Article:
George Nikitin  /  AP
Glenn Underwood shops at the Ferry Plaza Farmer's Market on Tuesday, Oct. 10 in San Francisco. Underwood credits his good health to the fresh, organic produce that he purchases twice a week at the farmer's market.
updated 10/13/2006 7:21:01 PM ET 2006-10-13T23:21:01

Baskets overflow with fresh greens. Tomatoes blush a deep red. The competition for customers’ attention is fierce at the Heirloom Organics farm stand during the lunch-hour rush.

Despite a recent E. coli outbreak, shoppers at this farmers market are reaching with confidence for spinach, reassured that the food is grown nearby, by farmers they can talk to, on land they can visit.

Experts predict that as awareness of farming methods grows, interest in farmers markets, restaurants that buy locally and direct farm-to-consumer sales is bound to grow as well.

“People were scared,” Jaime Smawley said of the tainted spinach linked to one San Juan Bautista packaging plant that killed three people and sickened nearly 200. “They came to us with their questions, but knowing their sources, knowing who we are — that made the difference.”

Customers picking through the produce agreed, saying the locally grown goods seem fresher, tastier and safer than supermarket fare.

“When you eat locally, you know the hand that grows the food,” said regular customer A.K. Smith.

Glenn Underwood, sifting through the greens, credited his good health to the food he buys at the market.

“I don’t care if it’s pouring down rain, I come every Tuesday,” he said.

The growing importance of this personal connection is evident. The $9 billion organic food market is growing fast — about 20 percent a year — and growers rely increasingly on local customers.

About 79 percent of organic farmers surveyed by the Organic Farming Research Foundation in 2004 were selling their harvests within 100 miles of their farms, with word-of-mouth as their main marketing strategy.

“Farmers markets are growing dramatically, along with community-supported agriculture,” said Bob Scowcroft, the foundation’s executive director, alluding to the direct farm-to-consumer marketing.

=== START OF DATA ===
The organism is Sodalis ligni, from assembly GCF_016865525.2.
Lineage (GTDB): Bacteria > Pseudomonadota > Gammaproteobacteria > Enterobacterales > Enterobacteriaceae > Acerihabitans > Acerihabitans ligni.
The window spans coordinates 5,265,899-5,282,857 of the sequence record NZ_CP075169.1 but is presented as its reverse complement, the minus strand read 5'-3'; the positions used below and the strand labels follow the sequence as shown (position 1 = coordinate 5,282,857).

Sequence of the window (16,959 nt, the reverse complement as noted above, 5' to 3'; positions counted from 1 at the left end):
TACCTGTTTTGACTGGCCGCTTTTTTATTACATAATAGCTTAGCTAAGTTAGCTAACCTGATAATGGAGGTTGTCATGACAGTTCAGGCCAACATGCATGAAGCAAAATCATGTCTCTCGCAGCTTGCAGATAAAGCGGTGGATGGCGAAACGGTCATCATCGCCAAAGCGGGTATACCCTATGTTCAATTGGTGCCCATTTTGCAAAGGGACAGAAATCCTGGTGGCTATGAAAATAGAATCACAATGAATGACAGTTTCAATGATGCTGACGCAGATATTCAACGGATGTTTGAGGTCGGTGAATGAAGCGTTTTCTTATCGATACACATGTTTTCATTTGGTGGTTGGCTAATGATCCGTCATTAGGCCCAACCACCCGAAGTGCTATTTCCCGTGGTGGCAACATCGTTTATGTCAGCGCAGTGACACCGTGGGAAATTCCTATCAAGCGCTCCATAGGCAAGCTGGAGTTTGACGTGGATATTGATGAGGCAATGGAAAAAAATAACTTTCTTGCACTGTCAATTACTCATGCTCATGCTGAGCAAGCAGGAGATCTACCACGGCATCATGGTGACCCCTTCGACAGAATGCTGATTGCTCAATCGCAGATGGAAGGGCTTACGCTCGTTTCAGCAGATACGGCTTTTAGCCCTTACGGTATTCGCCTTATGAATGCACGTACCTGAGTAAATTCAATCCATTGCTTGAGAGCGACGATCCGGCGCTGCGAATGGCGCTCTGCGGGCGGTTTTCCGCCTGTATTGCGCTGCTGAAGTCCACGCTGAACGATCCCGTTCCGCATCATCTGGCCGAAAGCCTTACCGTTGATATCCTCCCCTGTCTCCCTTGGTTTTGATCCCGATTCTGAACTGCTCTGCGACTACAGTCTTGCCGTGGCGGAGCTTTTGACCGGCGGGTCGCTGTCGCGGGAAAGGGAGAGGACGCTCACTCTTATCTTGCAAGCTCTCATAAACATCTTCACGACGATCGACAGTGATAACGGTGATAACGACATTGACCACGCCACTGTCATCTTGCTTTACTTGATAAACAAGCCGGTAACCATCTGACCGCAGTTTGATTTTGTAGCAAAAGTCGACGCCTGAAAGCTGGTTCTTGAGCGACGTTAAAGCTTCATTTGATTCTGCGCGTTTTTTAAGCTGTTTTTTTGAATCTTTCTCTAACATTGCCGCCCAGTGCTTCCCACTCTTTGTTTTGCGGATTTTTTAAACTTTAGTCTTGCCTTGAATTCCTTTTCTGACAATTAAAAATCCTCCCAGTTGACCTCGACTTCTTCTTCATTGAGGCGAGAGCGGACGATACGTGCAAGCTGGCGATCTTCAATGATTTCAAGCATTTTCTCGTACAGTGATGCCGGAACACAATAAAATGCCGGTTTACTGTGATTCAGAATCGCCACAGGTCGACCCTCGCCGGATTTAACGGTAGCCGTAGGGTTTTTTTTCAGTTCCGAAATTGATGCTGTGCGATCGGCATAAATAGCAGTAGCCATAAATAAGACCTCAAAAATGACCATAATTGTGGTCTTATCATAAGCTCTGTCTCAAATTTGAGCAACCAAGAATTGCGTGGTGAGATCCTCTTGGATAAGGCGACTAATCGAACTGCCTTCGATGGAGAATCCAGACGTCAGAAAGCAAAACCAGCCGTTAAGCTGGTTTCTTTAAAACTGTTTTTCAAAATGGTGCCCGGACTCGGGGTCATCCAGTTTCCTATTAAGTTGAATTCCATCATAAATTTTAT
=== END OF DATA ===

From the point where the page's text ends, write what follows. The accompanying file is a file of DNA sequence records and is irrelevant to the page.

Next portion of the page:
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“And they’re reporting more sophisticated questions from their consumers,” he said. “Now it’s not just, ‘Do you use pesticides?’ They’re also asking, ’Explain your soil fertility program, where do you get your water from?”’

Era of widespread outbreaks
Despite the growing interest in local produce, reliance on produce shipped over long distances has increased. A study by the Leopold Center for Sustainable Agriculture in Iowa found that produce traveled on average more than 1,500 miles to reach Chicago in 1998 — a distance nearly one-fourth longer than in 1981.

But as the recent outbreak revealed, a system that can deliver groceries quickly can also spread fatal bacteria faster, increasing its impact and making it more difficult to trace to its origin.

“We’ve gone from an era when a food-borne outbreak was a potato salad at a church picnic to a multistate, national or even international outbreak affecting thousands,” said Edward Belongia, an epidemiologist with the Infectious Diseases Society of America.

Even farmers say regulating the massive food distribution network is an evolving process for them and the government agencies overseeing it.

“Generally by the time there’s an outbreak, those fields are already plowed under, and when they go back, there’s no way to trace the problem,” said Tom Nunes, president of Nunes Co., which on Sunday recalled more than 8,500 cartons of green leaf lettuce after finding out some of the water used to irrigate the crop had E. coli. On Tuesday, the company announced the bacteria found was not the dangerous variety linked to the Salinas Valley spinach.

The recent spinach outbreak has lead growers and processors to work on a food safety plan they hope to present to the U.S. Food and Drug Administration within days. But even while large-scale producers re-examine their methods, consumers are taking steps of their own, choosing to simplify their relationship to food by placing their trust in the hands of a grower they know.

For about 600 families in California’s San Joaquin Valley, that farmer is Tom Willey, who with his wife, Denesse, runs an organic farm in Madera County. Every week, they pack 600 boxes with a mix of seasonal produce and send them to directly to neighborhoods where customers pick them up.

Twice a year, the Willey’s customers visit their 75-acre farm, where they can see up close how their salad grows.

“They’re taking a chance on me, not on dozens of anonymous farmers they’ll never meet,” Tom Willey said.

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